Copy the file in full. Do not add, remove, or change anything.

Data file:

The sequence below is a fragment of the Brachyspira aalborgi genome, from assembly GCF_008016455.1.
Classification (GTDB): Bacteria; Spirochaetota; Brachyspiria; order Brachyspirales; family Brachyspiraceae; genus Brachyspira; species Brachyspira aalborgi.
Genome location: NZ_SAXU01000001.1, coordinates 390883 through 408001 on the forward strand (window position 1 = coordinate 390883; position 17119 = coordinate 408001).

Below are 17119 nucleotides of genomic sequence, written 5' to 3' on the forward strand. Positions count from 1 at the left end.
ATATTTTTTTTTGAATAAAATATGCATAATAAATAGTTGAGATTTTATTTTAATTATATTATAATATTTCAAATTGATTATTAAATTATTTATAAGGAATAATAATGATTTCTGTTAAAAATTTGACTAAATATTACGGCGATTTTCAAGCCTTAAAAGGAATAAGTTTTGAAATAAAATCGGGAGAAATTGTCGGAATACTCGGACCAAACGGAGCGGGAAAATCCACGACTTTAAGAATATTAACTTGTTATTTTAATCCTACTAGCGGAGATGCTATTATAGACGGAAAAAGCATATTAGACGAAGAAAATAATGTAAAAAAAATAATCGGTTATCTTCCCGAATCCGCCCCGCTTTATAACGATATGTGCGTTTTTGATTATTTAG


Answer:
The sequence below is a fragment of the Brachyspira aalborgi genome, from assembly GCF_008016455.1.
Classification (GTDB): Bacteria; Spirochaetota; Brachyspiria; order Brachyspirales; family Brachyspiraceae; genus Brachyspira; species Brachyspira aalborgi.
Genome location: NZ_SAXU01000001.1, coordinates 390883 through 408001 on the forward strand (window position 1 = coordinate 390883; position 17119 = coordinate 408001).

Below are 17119 nucleotides of genomic sequence, written 5' to 3' on the forward strand. Positions count from 1 at the left end.
ATATTTTTTTTTGAATAAAATATGCATAATAAATAGTTGAGATTTTATTTTAATTATATTATAATATTTCAAATTGATTATTAAATTATTTATAAGGAATAATAATGATTTCTGTTAAAAATTTGACTAAATATTACGGCGATTTTCAAGCCTTAAAAGGAATAAGTTTTGAAATAAAATCGGGAGAAATTGTCGGAATACTCGGACCAAACGGAGCGGGAAAATCCACGACTTTAAGAATATTAACTTGTTATTTTAATCCTACTAGCGGAGATGCTATTATAGACGGAAAAAGCATATTAGACGAAGAAAATAATGTAAAAAAAATAATCGGTTATCTTCCCGAATCCGCCCCGCTTTATAACGATATGTGCGTTTTTGATTATTTAG